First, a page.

A man named Elimu visits the Wishing Well.
"Wishing Well, I wish for the capacity to experience pleasure again," says Elimu.
The Wishing Well is puzzled. Surely all men experience pleasure, and so should Elimu.
"Have you never tasted pleasure before, of any kind?" asks the Wishing Well.
"Sure I have. But over the decades I've been working hard, being prudent with everything I do. Now that I've come of age, I am reasonably successful and comfortable."
The Wishing Well senses there's something more. "Go on."
"My wife says I don't enjoy anything. I don't celebrate anything. I thought about it and it's true."
"But are you fulfilled?" ask the Wishing Well.
"Yes, I am fulfilled, I enjoy my work." says Elimu. "But what I'm asking for is much simpler, I wish for the ability to find pleasure in the little things. Food, wine, games, anything at all."
"I can grant you this wish," says the Wishing Well. "But first I have to grant the wish from yesterday, and I shall grant yours tomorrow."
Elimu is delighted.
The Wishing Well continues. "Though if I do that, granting your wish will be pointless, you won't feel the pleasure anyway."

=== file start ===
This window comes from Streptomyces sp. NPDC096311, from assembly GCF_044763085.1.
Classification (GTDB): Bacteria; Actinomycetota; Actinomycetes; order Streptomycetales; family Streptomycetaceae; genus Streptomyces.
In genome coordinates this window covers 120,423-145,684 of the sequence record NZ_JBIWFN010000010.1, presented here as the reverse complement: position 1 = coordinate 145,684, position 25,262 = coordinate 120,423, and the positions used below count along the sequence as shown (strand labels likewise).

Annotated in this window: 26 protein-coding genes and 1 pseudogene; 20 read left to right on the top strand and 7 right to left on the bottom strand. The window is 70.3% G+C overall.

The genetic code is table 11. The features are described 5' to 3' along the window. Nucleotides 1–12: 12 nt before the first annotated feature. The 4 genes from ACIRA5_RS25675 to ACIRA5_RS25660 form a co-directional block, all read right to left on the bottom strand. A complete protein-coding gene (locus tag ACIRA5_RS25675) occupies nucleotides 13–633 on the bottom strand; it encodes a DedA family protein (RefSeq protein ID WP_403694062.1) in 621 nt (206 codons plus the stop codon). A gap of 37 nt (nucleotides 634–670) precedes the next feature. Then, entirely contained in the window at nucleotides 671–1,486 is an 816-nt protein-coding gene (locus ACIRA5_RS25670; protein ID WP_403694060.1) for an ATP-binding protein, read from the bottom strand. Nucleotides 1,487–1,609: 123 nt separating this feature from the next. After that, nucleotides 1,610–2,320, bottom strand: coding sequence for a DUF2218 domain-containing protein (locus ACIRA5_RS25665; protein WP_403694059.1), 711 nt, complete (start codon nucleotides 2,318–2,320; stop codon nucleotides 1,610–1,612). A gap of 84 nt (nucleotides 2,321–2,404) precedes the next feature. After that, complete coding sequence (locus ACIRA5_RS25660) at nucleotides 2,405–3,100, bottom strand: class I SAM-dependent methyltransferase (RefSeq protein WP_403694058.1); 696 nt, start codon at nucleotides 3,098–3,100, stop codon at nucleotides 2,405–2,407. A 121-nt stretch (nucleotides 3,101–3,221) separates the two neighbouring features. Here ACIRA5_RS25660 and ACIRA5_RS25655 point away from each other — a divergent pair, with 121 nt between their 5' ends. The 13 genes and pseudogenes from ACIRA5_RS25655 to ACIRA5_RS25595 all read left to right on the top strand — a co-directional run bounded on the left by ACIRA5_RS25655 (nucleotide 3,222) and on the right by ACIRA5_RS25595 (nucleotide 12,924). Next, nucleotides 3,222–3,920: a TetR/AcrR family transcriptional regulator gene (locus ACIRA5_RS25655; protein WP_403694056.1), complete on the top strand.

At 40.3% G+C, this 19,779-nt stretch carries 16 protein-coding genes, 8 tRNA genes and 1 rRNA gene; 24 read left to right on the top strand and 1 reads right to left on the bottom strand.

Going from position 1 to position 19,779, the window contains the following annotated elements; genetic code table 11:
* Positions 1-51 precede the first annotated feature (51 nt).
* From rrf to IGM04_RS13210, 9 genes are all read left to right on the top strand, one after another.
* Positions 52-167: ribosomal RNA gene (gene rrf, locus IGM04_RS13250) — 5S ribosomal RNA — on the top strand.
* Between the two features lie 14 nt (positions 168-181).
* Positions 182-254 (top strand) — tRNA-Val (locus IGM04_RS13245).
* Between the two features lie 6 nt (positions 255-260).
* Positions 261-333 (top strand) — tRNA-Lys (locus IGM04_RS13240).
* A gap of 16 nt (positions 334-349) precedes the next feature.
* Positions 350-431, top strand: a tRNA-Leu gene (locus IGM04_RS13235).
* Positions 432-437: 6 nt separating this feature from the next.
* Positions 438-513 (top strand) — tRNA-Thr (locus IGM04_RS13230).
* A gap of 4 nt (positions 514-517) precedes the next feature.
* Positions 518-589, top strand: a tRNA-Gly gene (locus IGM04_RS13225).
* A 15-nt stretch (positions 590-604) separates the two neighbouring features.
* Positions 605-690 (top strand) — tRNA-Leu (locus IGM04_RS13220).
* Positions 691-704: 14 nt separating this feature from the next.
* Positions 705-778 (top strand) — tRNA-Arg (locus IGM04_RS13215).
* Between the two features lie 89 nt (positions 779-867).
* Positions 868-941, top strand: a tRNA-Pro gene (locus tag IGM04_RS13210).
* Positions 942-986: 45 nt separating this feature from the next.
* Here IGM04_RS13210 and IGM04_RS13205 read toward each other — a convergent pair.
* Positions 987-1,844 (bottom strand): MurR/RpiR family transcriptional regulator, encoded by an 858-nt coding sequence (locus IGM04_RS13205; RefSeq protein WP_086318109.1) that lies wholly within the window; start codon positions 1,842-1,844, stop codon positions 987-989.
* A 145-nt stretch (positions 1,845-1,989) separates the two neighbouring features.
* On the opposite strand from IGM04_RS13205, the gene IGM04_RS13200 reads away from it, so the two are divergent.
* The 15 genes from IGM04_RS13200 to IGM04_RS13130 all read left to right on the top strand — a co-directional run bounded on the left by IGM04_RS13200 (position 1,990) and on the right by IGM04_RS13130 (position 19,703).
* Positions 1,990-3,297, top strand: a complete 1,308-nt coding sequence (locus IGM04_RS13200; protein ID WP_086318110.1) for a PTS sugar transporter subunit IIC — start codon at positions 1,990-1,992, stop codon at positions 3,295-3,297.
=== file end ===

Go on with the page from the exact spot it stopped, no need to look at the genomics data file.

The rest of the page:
"Why not? What was the wish from yesterday?" asks Elimu.
"The wish was to take away all courage from mankind."
"Someone wished away courage from everyone?" Elimu is puzzled.
"Yes, it's an odd request that I'm obligated to entertain. But quite importantly, without courage you wouldn't feel pleasure at all."
"You see, you've suppressed all sense of human cravings over the years. You did that so well that they are now hidden deep in your psyche you cannot uncover them again."
"That can't be." Elimu in half disbelief.
The Wishing Well continues. "You do that because you know life is hard. You know any pleasure you feel will eventually go away. To lose them is too painful. So you'd rather not have tasted them at all. The best way to do that is to not feel the desire at all. That way you will never have loss because you've never gained."
It starts to make sense for Elimu.
"You are a man of knowledge. Knowledge breeds anxiety, because you know how things unfold. You've paid that price for acquiring knowledge, whether you knew it or not." says the Wishing Well.
It continues. "In order to feel pleasure again, you need courage to face this anxiety. Know that you'll be in danger of being addicted to ecstacy, know that you'll lose it some day. But gain the courage to know that you have the ability to not be hooked on it, that you'll be fine if you lose these worldly pleasures some day."
Elimu considers. "I changed my mind. I wish for courage back tomorrow."
"Wise choice," says the Wishing Well.
This piece was prompted by the writing group Desk Drawer.